Robert Trent Jones, Sr. did not invent golf course architecture, it only seems that way. In a career that spanned nearly 70 years, Jones built or rebuilt some 400 courses in 45 states in the U. S. and 35 countries worldwide, with more than three dozen of them having played host to national or international championships.
Jones made an art form of heroic architecture, institutionalizing the risk-reward shot in modern courses. With his oft-quoted philosophy to make every hole a hard par but an easy bogey, he also had a profound impact on tournament golf. Jones built or remodeled some of the most muscular courses the pros have ever faced, including Firestone, Hazeltime, Spyglass Hill, Baltusrol and Oak Hill. In his early years Jones’ designs often engendered criticism as too severe, and the complaints reached a crescendo when he remodeled Oakland Hills for the 1951 U.S. Open. When a victorious Ben Hogan boasted of having brought that “monster to its knees” and Herbert Warren Wind followed with a laudatory – and widely read – article in The New Yorker, Jones was introduced to a mass audience, and the cult of the golf course architect was born.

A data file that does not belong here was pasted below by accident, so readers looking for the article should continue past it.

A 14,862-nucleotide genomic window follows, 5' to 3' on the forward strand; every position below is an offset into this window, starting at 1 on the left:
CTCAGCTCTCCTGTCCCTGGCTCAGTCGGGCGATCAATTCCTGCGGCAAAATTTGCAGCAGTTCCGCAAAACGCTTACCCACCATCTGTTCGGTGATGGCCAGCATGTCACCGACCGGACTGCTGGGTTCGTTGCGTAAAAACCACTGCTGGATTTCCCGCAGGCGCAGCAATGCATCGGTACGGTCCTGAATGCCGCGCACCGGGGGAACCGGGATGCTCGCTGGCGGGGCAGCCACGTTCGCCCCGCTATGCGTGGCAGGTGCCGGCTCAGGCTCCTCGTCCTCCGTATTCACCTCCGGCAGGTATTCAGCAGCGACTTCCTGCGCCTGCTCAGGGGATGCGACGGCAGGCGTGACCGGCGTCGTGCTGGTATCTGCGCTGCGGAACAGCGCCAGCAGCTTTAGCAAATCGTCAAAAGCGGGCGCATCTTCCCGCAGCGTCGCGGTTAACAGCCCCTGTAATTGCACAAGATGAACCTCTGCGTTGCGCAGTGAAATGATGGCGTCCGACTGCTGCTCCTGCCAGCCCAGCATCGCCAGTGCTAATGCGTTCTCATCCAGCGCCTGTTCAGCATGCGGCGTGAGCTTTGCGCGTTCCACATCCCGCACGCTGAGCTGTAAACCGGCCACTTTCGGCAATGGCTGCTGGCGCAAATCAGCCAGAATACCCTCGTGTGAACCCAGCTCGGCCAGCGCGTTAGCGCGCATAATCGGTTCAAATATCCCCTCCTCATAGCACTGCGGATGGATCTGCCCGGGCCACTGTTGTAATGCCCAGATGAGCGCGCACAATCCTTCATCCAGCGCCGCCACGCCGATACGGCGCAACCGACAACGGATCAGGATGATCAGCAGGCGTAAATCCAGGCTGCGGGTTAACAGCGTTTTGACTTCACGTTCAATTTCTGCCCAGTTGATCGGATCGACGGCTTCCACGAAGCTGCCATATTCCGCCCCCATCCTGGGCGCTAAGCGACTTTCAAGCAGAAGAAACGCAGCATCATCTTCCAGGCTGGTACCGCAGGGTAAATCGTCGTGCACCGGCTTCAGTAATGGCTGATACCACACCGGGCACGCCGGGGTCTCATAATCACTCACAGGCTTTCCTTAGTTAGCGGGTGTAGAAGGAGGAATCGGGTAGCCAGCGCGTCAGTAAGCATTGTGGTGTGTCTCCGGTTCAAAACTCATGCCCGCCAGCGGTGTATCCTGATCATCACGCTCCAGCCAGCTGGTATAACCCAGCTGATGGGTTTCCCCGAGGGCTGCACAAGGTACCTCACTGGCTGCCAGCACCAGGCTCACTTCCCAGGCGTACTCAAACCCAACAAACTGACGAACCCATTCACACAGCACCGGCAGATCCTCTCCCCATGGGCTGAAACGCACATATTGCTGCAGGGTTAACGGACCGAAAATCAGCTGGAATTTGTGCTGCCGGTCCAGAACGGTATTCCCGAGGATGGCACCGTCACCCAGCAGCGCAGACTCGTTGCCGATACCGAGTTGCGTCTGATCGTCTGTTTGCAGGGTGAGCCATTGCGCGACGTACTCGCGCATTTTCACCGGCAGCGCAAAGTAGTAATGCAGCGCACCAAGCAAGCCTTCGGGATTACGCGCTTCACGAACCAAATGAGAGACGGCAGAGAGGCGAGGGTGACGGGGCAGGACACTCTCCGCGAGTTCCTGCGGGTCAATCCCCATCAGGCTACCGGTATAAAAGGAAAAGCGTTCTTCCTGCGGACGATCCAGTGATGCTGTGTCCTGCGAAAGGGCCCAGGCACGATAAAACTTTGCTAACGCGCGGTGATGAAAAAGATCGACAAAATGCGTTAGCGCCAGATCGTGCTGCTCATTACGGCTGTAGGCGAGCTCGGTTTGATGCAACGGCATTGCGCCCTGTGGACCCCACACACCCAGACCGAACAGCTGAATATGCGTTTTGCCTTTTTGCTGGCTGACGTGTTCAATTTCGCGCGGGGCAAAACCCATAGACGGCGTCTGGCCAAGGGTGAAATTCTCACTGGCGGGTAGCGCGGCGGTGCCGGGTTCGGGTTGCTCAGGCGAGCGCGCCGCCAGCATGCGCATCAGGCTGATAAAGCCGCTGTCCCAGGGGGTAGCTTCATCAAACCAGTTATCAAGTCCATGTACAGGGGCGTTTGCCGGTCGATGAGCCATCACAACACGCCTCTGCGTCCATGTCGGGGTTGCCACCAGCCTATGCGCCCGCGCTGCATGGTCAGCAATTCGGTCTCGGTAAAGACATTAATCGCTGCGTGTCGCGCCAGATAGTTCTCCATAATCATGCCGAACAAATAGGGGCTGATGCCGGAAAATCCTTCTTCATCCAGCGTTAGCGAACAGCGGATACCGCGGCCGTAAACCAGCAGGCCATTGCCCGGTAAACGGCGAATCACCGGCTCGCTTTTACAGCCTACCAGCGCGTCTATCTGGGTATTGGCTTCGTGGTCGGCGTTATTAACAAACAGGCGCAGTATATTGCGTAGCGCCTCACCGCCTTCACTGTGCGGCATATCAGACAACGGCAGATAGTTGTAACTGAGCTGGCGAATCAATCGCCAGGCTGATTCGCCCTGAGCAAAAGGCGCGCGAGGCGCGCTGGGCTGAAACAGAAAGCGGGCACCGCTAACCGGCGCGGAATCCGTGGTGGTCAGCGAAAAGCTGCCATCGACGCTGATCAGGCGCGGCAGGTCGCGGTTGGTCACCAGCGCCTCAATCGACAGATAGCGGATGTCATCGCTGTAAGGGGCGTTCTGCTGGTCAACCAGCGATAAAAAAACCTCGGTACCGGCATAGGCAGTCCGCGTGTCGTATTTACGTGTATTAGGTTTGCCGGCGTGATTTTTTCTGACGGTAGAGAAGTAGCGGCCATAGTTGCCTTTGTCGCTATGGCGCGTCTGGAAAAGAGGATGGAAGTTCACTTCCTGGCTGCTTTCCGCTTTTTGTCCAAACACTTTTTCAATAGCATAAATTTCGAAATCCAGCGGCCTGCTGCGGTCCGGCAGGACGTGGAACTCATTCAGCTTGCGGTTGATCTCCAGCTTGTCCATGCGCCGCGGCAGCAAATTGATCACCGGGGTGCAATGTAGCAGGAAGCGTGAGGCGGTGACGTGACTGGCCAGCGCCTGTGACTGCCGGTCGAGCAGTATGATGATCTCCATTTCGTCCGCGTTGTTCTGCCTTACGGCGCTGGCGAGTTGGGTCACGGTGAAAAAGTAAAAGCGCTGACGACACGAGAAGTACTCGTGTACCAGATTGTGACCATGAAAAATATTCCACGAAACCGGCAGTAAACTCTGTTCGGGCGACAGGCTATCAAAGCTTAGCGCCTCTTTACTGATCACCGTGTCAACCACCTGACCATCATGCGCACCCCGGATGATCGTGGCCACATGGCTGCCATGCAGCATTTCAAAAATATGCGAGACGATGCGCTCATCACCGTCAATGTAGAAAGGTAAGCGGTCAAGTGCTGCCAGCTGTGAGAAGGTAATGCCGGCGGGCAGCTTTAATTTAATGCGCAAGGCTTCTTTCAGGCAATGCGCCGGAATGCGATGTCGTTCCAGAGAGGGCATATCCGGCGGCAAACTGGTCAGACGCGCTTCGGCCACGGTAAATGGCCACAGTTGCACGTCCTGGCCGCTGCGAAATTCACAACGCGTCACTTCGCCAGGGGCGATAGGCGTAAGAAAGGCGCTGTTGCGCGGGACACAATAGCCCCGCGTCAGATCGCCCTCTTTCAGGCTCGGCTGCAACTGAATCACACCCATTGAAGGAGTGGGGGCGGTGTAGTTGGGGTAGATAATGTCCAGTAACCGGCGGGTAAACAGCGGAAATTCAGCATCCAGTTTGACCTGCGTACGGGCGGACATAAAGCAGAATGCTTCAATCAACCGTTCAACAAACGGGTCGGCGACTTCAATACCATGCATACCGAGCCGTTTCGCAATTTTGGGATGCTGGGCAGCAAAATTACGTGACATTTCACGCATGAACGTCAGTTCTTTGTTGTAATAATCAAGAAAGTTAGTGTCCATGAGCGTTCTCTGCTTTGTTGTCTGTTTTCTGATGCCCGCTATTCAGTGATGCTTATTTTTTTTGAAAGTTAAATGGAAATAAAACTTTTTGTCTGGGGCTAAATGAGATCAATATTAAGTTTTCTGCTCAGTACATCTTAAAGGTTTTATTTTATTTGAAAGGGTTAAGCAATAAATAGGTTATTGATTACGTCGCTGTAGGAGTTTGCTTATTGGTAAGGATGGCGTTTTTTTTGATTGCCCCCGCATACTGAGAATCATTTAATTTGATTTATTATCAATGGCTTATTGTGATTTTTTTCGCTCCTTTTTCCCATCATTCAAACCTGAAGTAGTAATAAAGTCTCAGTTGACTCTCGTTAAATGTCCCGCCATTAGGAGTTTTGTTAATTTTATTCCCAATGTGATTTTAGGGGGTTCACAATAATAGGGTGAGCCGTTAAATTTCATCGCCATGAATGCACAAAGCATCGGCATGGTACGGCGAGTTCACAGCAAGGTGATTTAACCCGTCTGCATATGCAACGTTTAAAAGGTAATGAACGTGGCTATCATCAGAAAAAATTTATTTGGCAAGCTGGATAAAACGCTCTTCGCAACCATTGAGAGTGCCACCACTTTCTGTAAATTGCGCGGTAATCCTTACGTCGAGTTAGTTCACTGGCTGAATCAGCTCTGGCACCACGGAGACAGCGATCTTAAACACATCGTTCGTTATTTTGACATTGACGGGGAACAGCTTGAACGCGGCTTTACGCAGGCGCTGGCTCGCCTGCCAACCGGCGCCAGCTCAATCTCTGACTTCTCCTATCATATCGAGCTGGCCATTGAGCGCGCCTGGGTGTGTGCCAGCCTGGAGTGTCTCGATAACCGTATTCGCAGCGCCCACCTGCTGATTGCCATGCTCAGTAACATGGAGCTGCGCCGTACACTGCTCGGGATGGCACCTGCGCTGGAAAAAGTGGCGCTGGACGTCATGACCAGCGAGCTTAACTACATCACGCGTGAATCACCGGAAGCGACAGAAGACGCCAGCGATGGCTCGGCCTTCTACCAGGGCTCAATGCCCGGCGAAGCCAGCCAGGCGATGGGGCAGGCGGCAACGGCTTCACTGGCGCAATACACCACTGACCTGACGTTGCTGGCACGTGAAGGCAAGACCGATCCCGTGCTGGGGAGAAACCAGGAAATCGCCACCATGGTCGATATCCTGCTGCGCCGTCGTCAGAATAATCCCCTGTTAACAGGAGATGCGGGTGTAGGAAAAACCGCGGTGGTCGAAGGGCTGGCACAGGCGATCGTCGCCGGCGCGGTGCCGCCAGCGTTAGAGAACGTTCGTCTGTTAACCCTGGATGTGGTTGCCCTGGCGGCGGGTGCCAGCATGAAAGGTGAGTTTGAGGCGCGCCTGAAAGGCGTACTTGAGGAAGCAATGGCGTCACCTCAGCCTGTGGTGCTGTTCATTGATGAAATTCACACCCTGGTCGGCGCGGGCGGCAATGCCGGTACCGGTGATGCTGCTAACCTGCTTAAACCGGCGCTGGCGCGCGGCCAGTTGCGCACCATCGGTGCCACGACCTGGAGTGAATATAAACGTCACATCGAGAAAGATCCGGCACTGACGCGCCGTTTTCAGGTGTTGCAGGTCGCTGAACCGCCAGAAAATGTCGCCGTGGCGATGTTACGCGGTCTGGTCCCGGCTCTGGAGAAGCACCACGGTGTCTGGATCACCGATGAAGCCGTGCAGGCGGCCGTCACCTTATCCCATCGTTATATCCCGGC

Jones’ first masterwork came in 1948 when he collaborated with Bobby Jones on Peachtree Golf Club in Atlanta (to avoid confusion, Jones adopted the name Trent, from the river in England, and it stuck). Peachtree had all the design features that would become Trent Jones hallmarks: enormous, subtly-contoured greens that offered a host of pin positions, expansive tees that permitted numerous setups, unobtrusive hazards and a fanatical devotion to preserving the land’s natural beauty.
Jones, who spent his final years confined to a wheelchair, held sway in 2000 at 93. After having a stroke, he awakened in his hospital bed to see his two sons at his bedside. What are you doing here?” he questioned. “You had a little setback,” he was told. “You had a stroke.” “Do I have to count it?” he asked.
Copy derived from Robert Trent Jones, Sr. plaque at the World Golf Hall of Fame. Read more >